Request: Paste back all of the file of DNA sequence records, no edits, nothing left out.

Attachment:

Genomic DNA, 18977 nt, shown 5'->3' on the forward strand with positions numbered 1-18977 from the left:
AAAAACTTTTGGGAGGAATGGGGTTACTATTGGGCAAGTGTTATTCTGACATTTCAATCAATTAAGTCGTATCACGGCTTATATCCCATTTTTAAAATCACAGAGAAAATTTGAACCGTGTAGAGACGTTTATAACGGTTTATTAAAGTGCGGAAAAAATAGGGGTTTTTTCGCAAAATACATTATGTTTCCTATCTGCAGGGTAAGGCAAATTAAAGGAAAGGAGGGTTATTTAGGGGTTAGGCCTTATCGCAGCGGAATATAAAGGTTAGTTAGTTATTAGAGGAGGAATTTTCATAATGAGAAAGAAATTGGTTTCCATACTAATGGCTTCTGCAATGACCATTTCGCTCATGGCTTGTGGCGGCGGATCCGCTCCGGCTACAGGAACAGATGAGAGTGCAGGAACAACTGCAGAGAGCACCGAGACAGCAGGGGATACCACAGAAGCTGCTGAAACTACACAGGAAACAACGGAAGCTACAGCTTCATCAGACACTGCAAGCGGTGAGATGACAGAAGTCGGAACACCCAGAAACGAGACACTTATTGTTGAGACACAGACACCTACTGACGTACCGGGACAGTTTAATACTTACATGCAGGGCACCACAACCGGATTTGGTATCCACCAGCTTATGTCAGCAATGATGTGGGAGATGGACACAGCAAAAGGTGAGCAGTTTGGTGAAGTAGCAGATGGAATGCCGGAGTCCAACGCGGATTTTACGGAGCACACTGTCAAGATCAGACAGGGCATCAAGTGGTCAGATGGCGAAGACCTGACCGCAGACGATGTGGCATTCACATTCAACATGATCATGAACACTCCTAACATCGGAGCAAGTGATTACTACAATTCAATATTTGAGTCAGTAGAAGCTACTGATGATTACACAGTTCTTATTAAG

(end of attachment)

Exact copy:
Genomic DNA, 18977 nt, shown 5'->3' on the forward strand with positions numbered 1-18977 from the left:
AAAAACTTTTGGGAGGAATGGGGTTACTATTGGGCAAGTGTTATTCTGACATTTCAATCAATTAAGTCGTATCACGGCTTATATCCCATTTTTAAAATCACAGAGAAAATTTGAACCGTGTAGAGACGTTTATAACGGTTTATTAAAGTGCGGAAAAAATAGGGGTTTTTTCGCAAAATACATTATGTTTCCTATCTGCAGGGTAAGGCAAATTAAAGGAAAGGAGGGTTATTTAGGGGTTAGGCCTTATCGCAGCGGAATATAAAGGTTAGTTAGTTATTAGAGGAGGAATTTTCATAATGAGAAAGAAATTGGTTTCCATACTAATGGCTTCTGCAATGACCATTTCGCTCATGGCTTGTGGCGGCGGATCCGCTCCGGCTACAGGAACAGATGAGAGTGCAGGAACAACTGCAGAGAGCACCGAGACAGCAGGGGATACCACAGAAGCTGCTGAAACTACACAGGAAACAACGGAAGCTACAGCTTCATCAGACACTGCAAGCGGTGAGATGACAGAAGTCGGAACACCCAGAAACGAGACACTTATTGTTGAGACACAGACACCTACTGACGTACCGGGACAGTTTAATACTTACATGCAGGGCACCACAACCGGATTTGGTATCCACCAGCTTATGTCAGCAATGATGTGGGAGATGGACACAGCAAAAGGTGAGCAGTTTGGTGAAGTAGCAGATGGAATGCCGGAGTCCAACGCGGATTTTACGGAGCACACTGTCAAGATCAGACAGGGCATCAAGTGGTCAGATGGCGAAGACCTGACCGCAGACGATGTGGCATTCACATTCAACATGATCATGAACACTCCTAACATCGGAGCAAGTGATTACTACAATTCAATATTTGAGTCAGTAGAAGCTACTGATGATTACACAGTTCTTATTAAG